Creating Higher Burdens: The Presumption of State Protection in Democratic Countries

Authors

  • Jamie Chai Yun Liew Independent & Columbia University

DOI:

https://doi.org/10.25071/1920-7336.32089

Keywords:

Canada, Mexican asylum-seekers, state protection, designated countries of origin, domestic violence, refugee determination, immigration policy

Abstract

The author examines the burden on refugee claimants at the Immigration and Refugee Board in Canada to provide evidence that their home state cannot protect them. In particular, the paper discusses the growing trend of adjudicators taking de facto judicial notice of the fact that a country is democratic to make the finding that there is state protection for claimants. The author argues that the practice of labelling countries as democratic and making state protection findings upon the finding is a biased and unhelpful practice when evaluating the issue of whether state protection exists. The paper discusses what “democracy” means and the problems associated with defining it. It will discuss how judicial notice of whether a state is democratic can affect an analysis of state protection in the example of claimants fleeing domestic abuse in Mexico.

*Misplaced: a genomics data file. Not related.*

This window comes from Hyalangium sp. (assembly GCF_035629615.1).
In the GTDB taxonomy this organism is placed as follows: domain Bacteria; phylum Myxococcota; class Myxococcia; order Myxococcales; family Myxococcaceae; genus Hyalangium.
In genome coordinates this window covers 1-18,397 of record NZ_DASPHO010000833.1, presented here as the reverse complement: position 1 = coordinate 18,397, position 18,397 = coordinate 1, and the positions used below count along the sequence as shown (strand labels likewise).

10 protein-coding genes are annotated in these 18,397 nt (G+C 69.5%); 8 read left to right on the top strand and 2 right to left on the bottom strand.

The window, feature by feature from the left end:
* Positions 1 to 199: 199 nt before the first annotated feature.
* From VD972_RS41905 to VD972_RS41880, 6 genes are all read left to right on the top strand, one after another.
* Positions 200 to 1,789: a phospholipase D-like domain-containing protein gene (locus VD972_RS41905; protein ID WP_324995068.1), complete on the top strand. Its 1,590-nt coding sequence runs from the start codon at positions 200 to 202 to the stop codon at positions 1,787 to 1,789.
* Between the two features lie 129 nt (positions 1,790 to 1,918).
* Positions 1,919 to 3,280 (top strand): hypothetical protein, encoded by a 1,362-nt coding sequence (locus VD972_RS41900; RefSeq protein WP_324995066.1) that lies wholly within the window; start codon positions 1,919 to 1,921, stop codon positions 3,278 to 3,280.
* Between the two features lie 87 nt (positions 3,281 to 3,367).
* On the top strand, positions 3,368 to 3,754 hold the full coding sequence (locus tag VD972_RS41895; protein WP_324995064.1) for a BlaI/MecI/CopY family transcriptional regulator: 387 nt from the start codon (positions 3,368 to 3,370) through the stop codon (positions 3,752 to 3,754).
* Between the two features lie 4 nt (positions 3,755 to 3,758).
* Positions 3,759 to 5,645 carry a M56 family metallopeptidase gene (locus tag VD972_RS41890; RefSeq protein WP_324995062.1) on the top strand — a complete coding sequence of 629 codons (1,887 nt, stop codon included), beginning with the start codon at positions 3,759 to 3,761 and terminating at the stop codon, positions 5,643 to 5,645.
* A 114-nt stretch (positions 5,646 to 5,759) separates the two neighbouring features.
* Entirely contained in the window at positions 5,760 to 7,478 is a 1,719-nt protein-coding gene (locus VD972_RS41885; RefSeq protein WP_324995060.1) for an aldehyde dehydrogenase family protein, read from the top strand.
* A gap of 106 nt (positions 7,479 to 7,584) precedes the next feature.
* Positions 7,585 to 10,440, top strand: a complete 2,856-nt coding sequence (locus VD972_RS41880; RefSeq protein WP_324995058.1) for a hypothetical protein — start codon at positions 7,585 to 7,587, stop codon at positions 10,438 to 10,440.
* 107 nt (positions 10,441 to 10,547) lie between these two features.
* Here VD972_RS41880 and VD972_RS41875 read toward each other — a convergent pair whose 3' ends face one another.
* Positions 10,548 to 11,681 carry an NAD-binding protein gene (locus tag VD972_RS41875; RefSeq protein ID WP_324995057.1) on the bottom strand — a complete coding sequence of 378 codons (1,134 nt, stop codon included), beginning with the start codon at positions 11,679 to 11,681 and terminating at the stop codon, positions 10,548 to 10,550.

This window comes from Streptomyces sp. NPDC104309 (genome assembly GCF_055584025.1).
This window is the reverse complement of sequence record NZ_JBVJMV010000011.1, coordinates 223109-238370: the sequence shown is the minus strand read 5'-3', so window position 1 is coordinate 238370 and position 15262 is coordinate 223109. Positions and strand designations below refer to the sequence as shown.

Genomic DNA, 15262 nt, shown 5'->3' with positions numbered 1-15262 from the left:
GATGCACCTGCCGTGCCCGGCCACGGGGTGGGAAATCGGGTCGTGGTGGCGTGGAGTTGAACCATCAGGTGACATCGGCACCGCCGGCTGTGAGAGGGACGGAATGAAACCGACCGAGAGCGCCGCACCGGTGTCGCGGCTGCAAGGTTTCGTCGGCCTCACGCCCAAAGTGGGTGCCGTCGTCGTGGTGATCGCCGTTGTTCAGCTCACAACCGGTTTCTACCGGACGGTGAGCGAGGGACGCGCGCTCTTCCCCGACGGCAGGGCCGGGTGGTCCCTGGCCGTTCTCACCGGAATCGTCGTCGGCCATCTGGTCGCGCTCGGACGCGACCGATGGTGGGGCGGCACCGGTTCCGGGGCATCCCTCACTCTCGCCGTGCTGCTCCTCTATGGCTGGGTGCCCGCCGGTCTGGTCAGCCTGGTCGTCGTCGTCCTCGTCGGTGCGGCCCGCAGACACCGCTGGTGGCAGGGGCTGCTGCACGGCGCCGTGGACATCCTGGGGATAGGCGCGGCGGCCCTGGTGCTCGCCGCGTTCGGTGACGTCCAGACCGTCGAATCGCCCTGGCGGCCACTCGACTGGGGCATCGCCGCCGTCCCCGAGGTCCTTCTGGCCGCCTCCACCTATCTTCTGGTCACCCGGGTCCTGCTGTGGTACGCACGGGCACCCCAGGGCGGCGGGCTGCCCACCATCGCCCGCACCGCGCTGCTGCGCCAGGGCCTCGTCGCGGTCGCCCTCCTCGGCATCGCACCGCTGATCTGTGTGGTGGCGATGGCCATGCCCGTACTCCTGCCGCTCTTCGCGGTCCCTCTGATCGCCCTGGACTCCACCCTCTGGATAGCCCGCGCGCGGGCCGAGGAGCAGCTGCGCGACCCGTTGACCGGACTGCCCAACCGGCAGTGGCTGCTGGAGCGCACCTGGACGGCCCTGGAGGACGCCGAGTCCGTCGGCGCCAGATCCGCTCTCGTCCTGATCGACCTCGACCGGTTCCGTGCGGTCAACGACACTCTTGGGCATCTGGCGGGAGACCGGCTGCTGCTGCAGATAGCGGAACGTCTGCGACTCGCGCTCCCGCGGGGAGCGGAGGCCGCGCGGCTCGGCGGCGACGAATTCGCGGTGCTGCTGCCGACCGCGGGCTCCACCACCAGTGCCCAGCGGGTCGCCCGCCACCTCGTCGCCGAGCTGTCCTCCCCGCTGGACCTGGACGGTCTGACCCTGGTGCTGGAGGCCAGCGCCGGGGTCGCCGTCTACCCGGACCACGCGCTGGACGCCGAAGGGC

Published

2011-04-21

How to Cite

Liew, J. C. Y. (2011). Creating Higher Burdens: The Presumption of State Protection in Democratic Countries. Refuge: Canada’s Journal on Refugees, 26(2), 207–221. https://doi.org/10.25071/1920-7336.32089

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